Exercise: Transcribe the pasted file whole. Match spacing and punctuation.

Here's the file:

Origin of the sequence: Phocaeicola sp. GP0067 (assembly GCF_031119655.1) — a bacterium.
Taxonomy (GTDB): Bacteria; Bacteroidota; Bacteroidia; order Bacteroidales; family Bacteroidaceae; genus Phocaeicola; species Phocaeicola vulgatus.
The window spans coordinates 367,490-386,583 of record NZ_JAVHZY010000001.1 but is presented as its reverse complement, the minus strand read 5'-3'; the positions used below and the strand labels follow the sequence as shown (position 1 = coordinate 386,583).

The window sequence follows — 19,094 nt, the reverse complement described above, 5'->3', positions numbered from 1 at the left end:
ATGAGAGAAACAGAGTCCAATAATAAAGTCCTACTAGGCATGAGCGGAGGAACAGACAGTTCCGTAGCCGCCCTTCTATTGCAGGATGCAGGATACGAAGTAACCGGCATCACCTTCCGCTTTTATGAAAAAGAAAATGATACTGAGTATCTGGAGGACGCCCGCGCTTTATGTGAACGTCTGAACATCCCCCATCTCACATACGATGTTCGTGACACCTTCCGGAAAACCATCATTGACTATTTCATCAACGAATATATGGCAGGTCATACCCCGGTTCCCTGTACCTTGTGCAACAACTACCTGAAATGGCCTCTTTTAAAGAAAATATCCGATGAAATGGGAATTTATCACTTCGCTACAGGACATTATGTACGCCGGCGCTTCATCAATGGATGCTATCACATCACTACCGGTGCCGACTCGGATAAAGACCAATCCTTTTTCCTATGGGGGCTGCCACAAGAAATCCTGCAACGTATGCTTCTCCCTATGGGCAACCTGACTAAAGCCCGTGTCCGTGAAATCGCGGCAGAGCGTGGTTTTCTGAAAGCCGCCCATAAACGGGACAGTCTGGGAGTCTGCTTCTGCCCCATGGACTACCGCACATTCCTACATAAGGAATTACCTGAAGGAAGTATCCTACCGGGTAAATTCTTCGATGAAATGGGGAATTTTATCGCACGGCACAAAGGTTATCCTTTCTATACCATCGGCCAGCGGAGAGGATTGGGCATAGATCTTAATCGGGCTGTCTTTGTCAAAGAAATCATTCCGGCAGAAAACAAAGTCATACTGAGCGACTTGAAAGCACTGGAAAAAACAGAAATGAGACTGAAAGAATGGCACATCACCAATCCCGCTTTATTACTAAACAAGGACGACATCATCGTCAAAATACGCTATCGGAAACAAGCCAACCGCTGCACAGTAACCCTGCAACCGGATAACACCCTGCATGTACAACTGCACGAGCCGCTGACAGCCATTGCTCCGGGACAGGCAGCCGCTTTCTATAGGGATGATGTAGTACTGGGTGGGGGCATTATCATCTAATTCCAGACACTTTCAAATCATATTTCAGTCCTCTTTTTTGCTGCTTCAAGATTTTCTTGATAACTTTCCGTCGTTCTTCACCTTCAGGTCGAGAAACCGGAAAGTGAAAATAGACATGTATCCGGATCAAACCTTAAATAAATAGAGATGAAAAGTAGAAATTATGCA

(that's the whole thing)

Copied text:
Origin of the sequence: Phocaeicola sp. GP0067 (assembly GCF_031119655.1) — a bacterium.
Taxonomy (GTDB): Bacteria; Bacteroidota; Bacteroidia; order Bacteroidales; family Bacteroidaceae; genus Phocaeicola; species Phocaeicola vulgatus.
The window spans coordinates 367,490-386,583 of record NZ_JAVHZY010000001.1 but is presented as its reverse complement, the minus strand read 5'-3'; the positions used below and the strand labels follow the sequence as shown (position 1 = coordinate 386,583).

The window sequence follows — 19,094 nt, the reverse complement described above, 5'->3', positions numbered from 1 at the left end:
ATGAGAGAAACAGAGTCCAATAATAAAGTCCTACTAGGCATGAGCGGAGGAACAGACAGTTCCGTAGCCGCCCTTCTATTGCAGGATGCAGGATACGAAGTAACCGGCATCACCTTCCGCTTTTATGAAAAAGAAAATGATACTGAGTATCTGGAGGACGCCCGCGCTTTATGTGAACGTCTGAACATCCCCCATCTCACATACGATGTTCGTGACACCTTCCGGAAAACCATCATTGACTATTTCATCAACGAATATATGGCAGGTCATACCCCGGTTCCCTGTACCTTGTGCAACAACTACCTGAAATGGCCTCTTTTAAAGAAAATATCCGATGAAATGGGAATTTATCACTTCGCTACAGGACATTATGTACGCCGGCGCTTCATCAATGGATGCTATCACATCACTACCGGTGCCGACTCGGATAAAGACCAATCCTTTTTCCTATGGGGGCTGCCACAAGAAATCCTGCAACGTATGCTTCTCCCTATGGGCAACCTGACTAAAGCCCGTGTCCGTGAAATCGCGGCAGAGCGTGGTTTTCTGAAAGCCGCCCATAAACGGGACAGTCTGGGAGTCTGCTTCTGCCCCATGGACTACCGCACATTCCTACATAAGGAATTACCTGAAGGAAGTATCCTACCGGGTAAATTCTTCGATGAAATGGGGAATTTTATCGCACGGCACAAAGGTTATCCTTTCTATACCATCGGCCAGCGGAGAGGATTGGGCATAGATCTTAATCGGGCTGTCTTTGTCAAAGAAATCATTCCGGCAGAAAACAAAGTCATACTGAGCGACTTGAAAGCACTGGAAAAAACAGAAATGAGACTGAAAGAATGGCACATCACCAATCCCGCTTTATTACTAAACAAGGACGACATCATCGTCAAAATACGCTATCGGAAACAAGCCAACCGCTGCACAGTAACCCTGCAACCGGATAACACCCTGCATGTACAACTGCACGAGCCGCTGACAGCCATTGCTCCGGGACAGGCAGCCGCTTTCTATAGGGATGATGTAGTACTGGGTGGGGGCATTATCATCTAATTCCAGACACTTTCAAATCATATTTCAGTCCTCTTTTTTGCTGCTTCAAGATTTTCTTGATAACTTTCCGTCGTTCTTCACCTTCAGGTCGAGAAACCGGAAAGTGAAAATAGACATGTATCCGGATCAAACCTTAAATAAATAGAGATGAAAAGTAGAAATTATGCA